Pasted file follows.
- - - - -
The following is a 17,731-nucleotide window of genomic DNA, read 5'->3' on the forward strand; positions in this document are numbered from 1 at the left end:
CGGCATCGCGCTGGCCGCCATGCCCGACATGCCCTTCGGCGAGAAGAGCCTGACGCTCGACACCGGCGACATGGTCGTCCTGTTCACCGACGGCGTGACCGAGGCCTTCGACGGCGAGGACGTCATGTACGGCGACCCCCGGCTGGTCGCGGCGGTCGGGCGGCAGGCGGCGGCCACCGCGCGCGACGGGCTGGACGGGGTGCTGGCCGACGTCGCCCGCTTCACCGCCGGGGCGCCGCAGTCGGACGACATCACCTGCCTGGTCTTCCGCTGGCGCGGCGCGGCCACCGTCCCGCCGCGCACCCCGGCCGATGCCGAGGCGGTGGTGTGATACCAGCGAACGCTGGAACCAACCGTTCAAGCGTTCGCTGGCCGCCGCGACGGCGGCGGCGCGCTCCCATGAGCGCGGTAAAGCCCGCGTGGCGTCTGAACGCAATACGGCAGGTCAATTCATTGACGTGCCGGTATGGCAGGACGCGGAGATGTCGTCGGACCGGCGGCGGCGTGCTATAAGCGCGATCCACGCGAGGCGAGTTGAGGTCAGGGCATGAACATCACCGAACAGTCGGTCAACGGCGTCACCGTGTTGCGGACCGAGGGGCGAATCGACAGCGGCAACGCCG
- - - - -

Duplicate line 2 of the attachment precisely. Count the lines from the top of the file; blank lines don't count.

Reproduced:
CGGCATCGCGCTGGCCGCCATGCCCGACATGCCCTTCGGCGAGAAGAGCCTGACGCTCGACACCGGCGACATGGTCGTCCTGTTCACCGACGGCGTGACCGAGGCCTTCGACGGCGAGGACGTCATGTACGGCGACCCCCGGCTGGTCGCGGCGGTCGGGCGGCAGGCGGCGGCCACCGCGCGCGACGGGCTGGACGGGGTGCTGGCCGACGTCGCCCGCTTCACCGCCGGGGCGCCGCAGTCGGACGACATCACCTGCCTGGTCTTCCGCTGGCGCGGCGCGGCCACCGTCCCGCCGCGCACCCCGGCCGATGCCGAGGCGGTGGTGTGATACCAGCGAACGCTGGAACCAACCGTTCAAGCGTTCGCTGGCCGCCGCGACGGCGGCGGCGCGCTCCCATGAGCGCGGTAAAGCCCGCGTGGCGTCTGAACGCAATACGGCAGGTCAATTCATTGACGTGCCGGTATGGCAGGACGCGGAGATGTCGTCGGACCGGCGGCGGCGTGCTATAAGCGCGATCCACGCGAGGCGAGTTGAGGTCAGGGCATGAACATCACCGAACAGTCGGTCAACGGCGTCACCGTGTTGCGGACCGAGGGGCGAATCGACAGCGGCAACGCCG